London Southend Airport

easyJet, Aegean, Ryanair, Qatar, Emirates, Saudia – they’re seeing BHX’s potential

Birmingham Airport (BHX)’s core catchment area is the Midlands, an area of the UK home to more than 10 million people. An economy the size of Portugal’s. The demand this significant market provides continues to hold up after a year of post-Covid recovery followed by a 'cost of living' crisis which threatened to puncture it. Consumer analysis by Deloitte in the latter half 2022 reported how Brits, despite tightening purse strings, were minded to prioritise holidays over other luxuries like going out for meals or drinks. So far in 2023/24, this projection is proving correct. Customers numbers remain strong. This year BHX expects to equal or even exceed pre-Covid volumes. All this at an airport which is currently a building site. BHX is undergoing a £40m upgrade, the primary purpose of which is a new, state-of-the-art pre-flight security screening area. Its improved efficiency will enable BHX to process more customers more quickly especially at peak times. It’s set to be operational by June 2024. Until then, the existing hall, which will eventually become more airside food and beverage space, remains in use. And until then, existing air travel rules (liquids and laptops out of hand luggage etc) still apply. There’s more construction afoot. Two kilometres from BHX is HS2's Interchange station, from which, once complete in the early 2030s, customers will reach London's Old Oak Common, the UK's largest-ever train station, in a barely conceivable 32 minutes. A new rail-air link will connect Interchange station directly into the BHX terminal in six minutes. “The advent of HS2 will solidify BHX’s title as Britain’s best-connected airport, sitting as it does at the heart of the rail and road networks,” said Tom Screen, aviation director for BHX. “A bright future is materialising for us and in the surrounding region - a region so glowingly showcased by last year’s Commonwealth Games. Airlines are recognising this potential.” The most recent example is easyJet, who in May announced plans to base three aircraft at BHX from March 2024. “EasyJet is a huge win for us, one we've been working on for many years,” added Tom. “This comes on the back of Aegean's recent return with twice weekly Athens services, and Ryanair announcing plans to increase its BHX-based aircraft from five to six.” It doesn’t stop there. In the first week of July, BHX’s direct Middle Eastern connectivity will expand dramatically: on July 1st, Emirates (twice daily Dubai) brings back its iconic A380 ‘superjumbo’; July 2nd, Saudia (thrice-weekly Jeddah) begins operating from BHX; July 6, Qatar Airways (daily Doha) returns following a Covid-induced absence. - Pic captions: • Next-Generation Security (NGS) work site outside the front of the BHX terminal. • easyJet A320neo, three of which will be based at BHX from March 2024.
Next-Generation Security (NGS) work site outside the front of the BHX terminal.

Birmingham Airport (BHX)’s core catchment is the Midlands, an area of the UK home to more than 10 million people. An economy the size of Portugal’s. The demand this significant market provides continues to hold up after a year of post-Covid recovery followed by a ‘cost of living’ crisis which threatened to puncture it.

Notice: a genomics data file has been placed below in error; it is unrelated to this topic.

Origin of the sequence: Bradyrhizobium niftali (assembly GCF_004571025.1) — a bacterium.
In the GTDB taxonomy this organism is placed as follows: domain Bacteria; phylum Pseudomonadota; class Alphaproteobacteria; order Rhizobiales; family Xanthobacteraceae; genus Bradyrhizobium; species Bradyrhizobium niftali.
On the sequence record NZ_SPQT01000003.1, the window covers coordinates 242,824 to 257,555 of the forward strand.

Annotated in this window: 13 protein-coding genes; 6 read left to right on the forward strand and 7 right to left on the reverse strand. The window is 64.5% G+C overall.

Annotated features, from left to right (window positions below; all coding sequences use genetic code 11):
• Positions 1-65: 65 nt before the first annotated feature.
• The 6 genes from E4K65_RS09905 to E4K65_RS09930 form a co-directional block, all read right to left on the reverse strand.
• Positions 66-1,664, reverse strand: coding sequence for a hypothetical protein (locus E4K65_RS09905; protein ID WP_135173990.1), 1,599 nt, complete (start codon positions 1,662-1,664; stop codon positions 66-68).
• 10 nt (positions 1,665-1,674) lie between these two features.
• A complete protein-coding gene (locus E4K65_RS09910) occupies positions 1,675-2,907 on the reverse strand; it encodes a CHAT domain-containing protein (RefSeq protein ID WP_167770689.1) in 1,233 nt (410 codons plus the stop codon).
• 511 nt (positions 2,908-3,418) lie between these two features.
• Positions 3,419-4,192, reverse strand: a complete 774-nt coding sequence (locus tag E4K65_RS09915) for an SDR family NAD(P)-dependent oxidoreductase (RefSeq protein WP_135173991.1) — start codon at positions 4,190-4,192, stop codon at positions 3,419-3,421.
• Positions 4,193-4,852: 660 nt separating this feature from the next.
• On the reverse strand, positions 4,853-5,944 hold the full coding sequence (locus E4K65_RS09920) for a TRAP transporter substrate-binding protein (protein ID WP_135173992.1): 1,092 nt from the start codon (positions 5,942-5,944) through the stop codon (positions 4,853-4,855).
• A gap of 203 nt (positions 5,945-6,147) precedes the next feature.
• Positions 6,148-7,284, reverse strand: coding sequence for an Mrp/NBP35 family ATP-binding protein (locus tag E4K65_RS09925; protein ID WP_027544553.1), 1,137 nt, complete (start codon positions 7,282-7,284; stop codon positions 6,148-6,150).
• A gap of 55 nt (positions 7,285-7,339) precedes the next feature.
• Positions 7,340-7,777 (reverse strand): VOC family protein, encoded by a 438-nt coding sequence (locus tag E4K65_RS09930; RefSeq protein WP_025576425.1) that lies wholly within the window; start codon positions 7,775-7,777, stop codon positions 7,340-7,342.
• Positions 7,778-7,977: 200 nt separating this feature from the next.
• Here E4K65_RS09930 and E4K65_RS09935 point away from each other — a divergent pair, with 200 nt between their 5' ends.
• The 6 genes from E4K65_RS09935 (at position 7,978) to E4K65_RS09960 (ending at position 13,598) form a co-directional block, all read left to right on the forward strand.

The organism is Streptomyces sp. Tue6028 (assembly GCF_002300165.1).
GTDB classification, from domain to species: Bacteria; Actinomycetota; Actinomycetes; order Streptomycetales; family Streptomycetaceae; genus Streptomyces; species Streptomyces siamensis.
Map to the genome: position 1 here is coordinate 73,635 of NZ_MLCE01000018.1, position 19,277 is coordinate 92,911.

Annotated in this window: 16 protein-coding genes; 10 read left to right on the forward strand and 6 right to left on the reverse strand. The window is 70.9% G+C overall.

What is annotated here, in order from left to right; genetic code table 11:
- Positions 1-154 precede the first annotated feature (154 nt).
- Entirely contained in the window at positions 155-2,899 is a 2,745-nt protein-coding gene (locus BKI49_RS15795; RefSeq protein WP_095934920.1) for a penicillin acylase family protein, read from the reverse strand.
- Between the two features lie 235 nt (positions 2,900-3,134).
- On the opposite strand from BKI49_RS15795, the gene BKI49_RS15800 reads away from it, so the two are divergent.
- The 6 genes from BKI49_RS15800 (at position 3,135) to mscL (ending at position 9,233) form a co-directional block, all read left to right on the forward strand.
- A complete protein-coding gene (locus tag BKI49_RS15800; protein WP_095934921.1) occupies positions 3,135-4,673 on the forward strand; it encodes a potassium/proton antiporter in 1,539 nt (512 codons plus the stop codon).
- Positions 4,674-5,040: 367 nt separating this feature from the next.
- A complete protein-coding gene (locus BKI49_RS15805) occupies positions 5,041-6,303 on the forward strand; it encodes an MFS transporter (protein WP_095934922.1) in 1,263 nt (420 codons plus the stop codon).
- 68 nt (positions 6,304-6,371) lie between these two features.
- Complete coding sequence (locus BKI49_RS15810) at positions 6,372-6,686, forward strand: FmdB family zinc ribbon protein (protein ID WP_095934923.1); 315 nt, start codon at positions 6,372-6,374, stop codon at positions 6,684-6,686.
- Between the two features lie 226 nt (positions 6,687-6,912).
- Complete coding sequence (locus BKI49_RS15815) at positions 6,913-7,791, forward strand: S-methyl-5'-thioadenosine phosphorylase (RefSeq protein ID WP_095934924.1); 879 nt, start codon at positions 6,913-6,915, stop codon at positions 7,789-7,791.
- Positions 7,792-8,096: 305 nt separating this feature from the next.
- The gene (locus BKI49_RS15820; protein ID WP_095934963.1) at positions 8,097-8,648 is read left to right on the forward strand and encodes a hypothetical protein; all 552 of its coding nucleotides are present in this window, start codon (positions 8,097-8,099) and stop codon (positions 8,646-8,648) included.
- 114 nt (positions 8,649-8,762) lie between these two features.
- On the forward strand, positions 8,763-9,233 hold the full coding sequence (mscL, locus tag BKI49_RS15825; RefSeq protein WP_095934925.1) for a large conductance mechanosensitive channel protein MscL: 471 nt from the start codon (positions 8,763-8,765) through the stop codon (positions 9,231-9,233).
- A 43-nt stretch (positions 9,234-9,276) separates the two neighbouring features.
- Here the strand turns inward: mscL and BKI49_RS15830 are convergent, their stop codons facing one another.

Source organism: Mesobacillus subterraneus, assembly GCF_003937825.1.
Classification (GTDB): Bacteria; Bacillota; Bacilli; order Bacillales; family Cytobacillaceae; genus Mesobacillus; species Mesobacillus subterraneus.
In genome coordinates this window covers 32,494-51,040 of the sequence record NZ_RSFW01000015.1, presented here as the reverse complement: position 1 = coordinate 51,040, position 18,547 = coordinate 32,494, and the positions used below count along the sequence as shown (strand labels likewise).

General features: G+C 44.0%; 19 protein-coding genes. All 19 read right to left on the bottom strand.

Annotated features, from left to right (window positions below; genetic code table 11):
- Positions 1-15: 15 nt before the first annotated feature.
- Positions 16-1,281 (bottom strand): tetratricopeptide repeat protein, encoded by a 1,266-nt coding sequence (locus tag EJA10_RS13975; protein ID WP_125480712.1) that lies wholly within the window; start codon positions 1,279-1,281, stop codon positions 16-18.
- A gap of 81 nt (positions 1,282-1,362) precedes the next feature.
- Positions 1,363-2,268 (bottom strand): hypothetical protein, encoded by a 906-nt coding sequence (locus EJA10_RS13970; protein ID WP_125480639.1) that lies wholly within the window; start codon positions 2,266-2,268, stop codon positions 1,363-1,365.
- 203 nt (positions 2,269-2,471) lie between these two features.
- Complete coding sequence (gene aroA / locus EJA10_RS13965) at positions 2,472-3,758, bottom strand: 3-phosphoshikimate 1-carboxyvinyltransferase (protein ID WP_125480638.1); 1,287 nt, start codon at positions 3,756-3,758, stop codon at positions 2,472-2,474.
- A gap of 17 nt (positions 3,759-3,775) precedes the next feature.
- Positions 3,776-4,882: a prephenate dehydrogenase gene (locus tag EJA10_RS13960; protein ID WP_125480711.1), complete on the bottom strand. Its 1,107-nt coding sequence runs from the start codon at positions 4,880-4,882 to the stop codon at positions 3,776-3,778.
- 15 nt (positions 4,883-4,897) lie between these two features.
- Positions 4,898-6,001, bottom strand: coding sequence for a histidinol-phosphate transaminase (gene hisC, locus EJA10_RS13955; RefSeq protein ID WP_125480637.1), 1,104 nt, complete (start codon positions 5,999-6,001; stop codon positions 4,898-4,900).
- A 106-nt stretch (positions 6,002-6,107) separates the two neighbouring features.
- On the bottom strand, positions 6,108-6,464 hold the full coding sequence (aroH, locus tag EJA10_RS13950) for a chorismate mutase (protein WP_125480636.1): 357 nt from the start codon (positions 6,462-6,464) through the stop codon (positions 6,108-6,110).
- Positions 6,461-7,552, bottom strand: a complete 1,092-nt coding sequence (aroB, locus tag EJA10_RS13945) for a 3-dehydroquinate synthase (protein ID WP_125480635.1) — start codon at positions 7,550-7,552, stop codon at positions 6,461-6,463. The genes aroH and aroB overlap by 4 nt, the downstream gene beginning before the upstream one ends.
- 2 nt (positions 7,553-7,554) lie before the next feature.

Consumer analysis by Deloitte in the latter half 2022 reported how Brits, despite tightening purse strings, were minded to prioritise holidays over other luxuries like going out for meals or drinks. So far in 2023/24, this projection is proving correct. Customers numbers remain strong. This year BHX expects to equal or even exceed pre-Covid volumes.

All this at an airport which is currently a building site. BHX is undergoing a £40m upgrade, the primary purpose of which is a new, state-of-the-art pre-flight security screening area. Its improved efficiency will enable BHX to process more customers more quickly especially at peak times. It’s set to be operational by June 2024. Until then, the existing hall, which will eventually become more airside food and beverage space, remains in use. And until then, existing air travel rules (liquids and laptops out of hand luggage etc) still apply.

There’s more construction afoot. Two kilometres from BHX is HS2’s Interchange station, from which, once complete in the early 2030s, customers will reach London’s Old Oak Common, the UK’s largest-ever train station, in a barely conceivable 32 minutes. A new rail-air link will connect Interchange station directly into the BHX terminal in six minutes.

“The advent of HS2 will solidify BHX’s title as Britain’s best-connected airport, sitting as it does at the heart of the rail and road networks,” said Tom Screen, aviation director for BHX.

“A bright future is materialising for us and in the surrounding region – a region so glowingly showcased by last year’s Commonwealth Games. Airlines are recognising this potential.”

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The most recent example is easyJet, who in May announced plans to base three aircraft at BHX from March 2024.

“EasyJet is a huge win for us, one we’ve been working on for many years,” added Tom.

“This comes on the back of Aegean’s recent return with twice weekly Athens services, and Ryanair announcing plans to increase its BHX-based aircraft from five to six.”

It doesn’t stop there. In the first week of July, BHX’s direct Middle Eastern connectivity will expand dramatically: on July 1st, Emirates (twice daily Dubai) brings back its iconic A380 ‘superjumbo’; July 2nd, Saudia (thrice-weekly Jeddah) begins operating from BHX; July 6, Qatar Airways (daily Doha) returns following a Covid-induced absence.

easyjet
easyJet A320neo, three of which will be based at BHX from March 2024.

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